DEREK: Oh, hello there Mr. McMuscles! And, well… yeah, all the Turok games do is increase the graphics, but at the cost of the framerate. And those games already ran kinda shitty. MATT: [sigh] Derek, Derek, Derek, sweet child… you’re not thinking Punching Weight enough! You’re forgetting that the Turok games have cheats! Cheats that mess with the graphics! And there’s some fun to be had, and besides, you’re always fuckin’ ragging on Turok games and everyone dislikes that! Allow me to grab the wheel from you for just a minute. DEREK: Alright, fine Matt, hit ’em with that Turok Dinosaur Hunter knowledge! MATT: Okay, look, there are four Turok games released on the N64, and they were The Best! And all but the first one use the Expansion Pak, not that they needed it! And for the record, Mr. Alexander didn’t mention this at the top, but Turok 2: Seeds of Evil, released late October 1998, was the first game to support the Expansion Pak, edging out, y’know, the pretenders, like Quarterback Club 99, Top Gear Overdrive, FIFA, all that shit, even Star Wars: Rogue Squadron by a few weeks! … at least in North America, okay, fine, I’ll give you that. Turok 2, Turok 3, and the spin-off Rage Wars offered the expected high-rez mode, which, yeah, makes the graphics sharper, but the games run slightly slower. It doesn’t have cheats that improve graphics, like Re-Volt. You can still have some fun comparing stuff like the Pen & Ink Mode cheat, a.k.a. Polygon Mode, and the Gouraud Mode cheat, a.k.a. Texture Map Mode, switching between high and low rez with the Expansion Pak and comparing the differences. Ink & Paper Mode especially is a cool peek behind the curtain, a clearer sense of just how much the Expansion Pak is improving the visuals, it’s mindblowing! I really wish the PS4 or modern PCs could keep up with this tech! DEREK: Oh wow, that is really cool! But, y’know, it IS about time to wrap up, and now that you’re here, I think I know just how to do it: With the most hilarious Expansion Pak compatible game! MATT: Daikatana? DEREK: Ooh, close, but no! Xena: Warrior Princess! MATT: You actually own Xena: Warrior Princess? DEREK: Oh, I mean, I don’t… but I know someone who does. MATT: Um… I– I don’t know what you’re talking about, Derek… DEREK: Matt, we are doing important work here! Please! The world needs to know! Does the Expansion Pak make Xena: Warrior Princess the greatest game ever made?! MATT: Well, you ended the Nintendo 64 Mouse video with Superman 64, We need another showstopper for this video, another Tidus joint! Xena: Warrior Princess!! DEREK: Ooh, the Talisman of Fate! So fancy! Alright Matt, what’re we lookin’ at here? MATT: Xena is a fighting game. A 3D fighting game! DEREK: Oh wow, there aren’t too many of those on the N64. That’s pretty cool. MATT: Well, it’s… kind of a fighting ga– it’s barely kind of a game, beca– let’s just play it. DEREK: Oh hell yeah, main girl, Xena: Warrior QUEEN. And ladies and gentlemen, I think a storm is brewin’. It’s a fight! Wow! And right out of the gate, Xena is playing the mind games! Xena got her completely confused with this technique here! MATT: Yeah, no, Derek, I concur! This is a really sound strategy! You can’t beat this! Oh wow! Wow, we haven’t seen this technique done since… DEREK: And now she’s backing away to let the clock run out! MATT: This is a sound strategy here.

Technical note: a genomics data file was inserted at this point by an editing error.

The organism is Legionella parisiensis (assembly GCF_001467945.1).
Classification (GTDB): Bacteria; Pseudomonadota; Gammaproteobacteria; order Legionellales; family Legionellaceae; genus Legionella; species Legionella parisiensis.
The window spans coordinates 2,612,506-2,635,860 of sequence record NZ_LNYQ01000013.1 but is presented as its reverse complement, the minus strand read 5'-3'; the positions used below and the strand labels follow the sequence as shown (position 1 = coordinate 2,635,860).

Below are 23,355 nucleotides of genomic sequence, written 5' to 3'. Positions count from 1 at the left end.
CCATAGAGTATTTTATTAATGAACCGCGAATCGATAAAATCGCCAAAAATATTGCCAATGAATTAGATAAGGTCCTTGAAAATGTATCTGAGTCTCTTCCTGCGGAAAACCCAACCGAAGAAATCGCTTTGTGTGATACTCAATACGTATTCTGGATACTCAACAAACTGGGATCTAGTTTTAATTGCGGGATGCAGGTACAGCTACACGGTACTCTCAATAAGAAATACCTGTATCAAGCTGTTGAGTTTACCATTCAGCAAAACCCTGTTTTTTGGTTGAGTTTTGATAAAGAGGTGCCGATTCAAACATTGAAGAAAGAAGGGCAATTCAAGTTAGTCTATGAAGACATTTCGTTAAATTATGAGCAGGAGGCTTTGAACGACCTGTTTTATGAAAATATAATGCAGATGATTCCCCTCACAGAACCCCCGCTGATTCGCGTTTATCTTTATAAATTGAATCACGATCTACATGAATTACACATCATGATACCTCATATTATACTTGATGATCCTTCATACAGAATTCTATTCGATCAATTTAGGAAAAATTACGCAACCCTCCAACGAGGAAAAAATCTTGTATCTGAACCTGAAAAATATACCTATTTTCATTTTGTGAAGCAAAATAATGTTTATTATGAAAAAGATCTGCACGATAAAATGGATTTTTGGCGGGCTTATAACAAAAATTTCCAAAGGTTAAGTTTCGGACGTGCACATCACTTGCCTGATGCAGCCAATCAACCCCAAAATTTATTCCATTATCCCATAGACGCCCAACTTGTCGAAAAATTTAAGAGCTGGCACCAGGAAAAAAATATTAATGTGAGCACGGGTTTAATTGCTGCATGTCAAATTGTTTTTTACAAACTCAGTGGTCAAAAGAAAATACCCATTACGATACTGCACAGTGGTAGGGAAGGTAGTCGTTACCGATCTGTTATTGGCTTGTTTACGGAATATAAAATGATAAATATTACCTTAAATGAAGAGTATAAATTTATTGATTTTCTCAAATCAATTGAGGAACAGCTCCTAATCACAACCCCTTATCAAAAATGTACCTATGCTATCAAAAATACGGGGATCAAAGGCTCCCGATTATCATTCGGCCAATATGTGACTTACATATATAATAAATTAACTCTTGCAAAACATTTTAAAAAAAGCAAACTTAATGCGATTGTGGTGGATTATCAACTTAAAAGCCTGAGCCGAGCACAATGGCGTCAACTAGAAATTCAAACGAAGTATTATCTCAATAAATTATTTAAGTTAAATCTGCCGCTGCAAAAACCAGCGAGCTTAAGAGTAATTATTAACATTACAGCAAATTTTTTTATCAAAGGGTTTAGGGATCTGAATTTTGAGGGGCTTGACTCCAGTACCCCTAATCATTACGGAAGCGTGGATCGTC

DEREK: Absolutely, Matt! Bold! MATT: Bold! Bold! Bold strategy here!
DEREK: Bold strategy. Very bold. Very bold. DEREK: Matt, would you say this is a bold strategy here?
MATT: Ooh, that’s a bold strategy here! DEREK: And again with the mind games!! Oh my god, she’s jumping, and jumping! In all my years of broadcasting, I’ve never seen such command over the ring! MATT: Now, now, this is a really great tactic by her, she’s going to do… DEREK: Yeah?
MATT: Uh…. nothing. MATT: That’s good! That’s good too! DEREK: Matt, does this game still suck? MATT: Yeap. DEREK: Right on. Thanks for watching everybody! Check out Matt’s channel, he is currently working through an amazing eight-part retrospective on the Prince of Persia games, and it’s over on Matt’s Flophouse. You are watching Stop Skeletons From Fighting, we are a Patreon-supported show, huge shout-out to all of the wonderful people that you see on the screen right here, they made this video possible. Y’know who else made this video possible, our friend Alex from S House Studios, thank you for helping out with the edit! Again, to support the show at Patreon.com, one dollar goes a long way, but two dollars gets you access to our activity feed and our private Discord, check that stuff out, thank you so much for the support, thanks so much for watching, and stay powerful!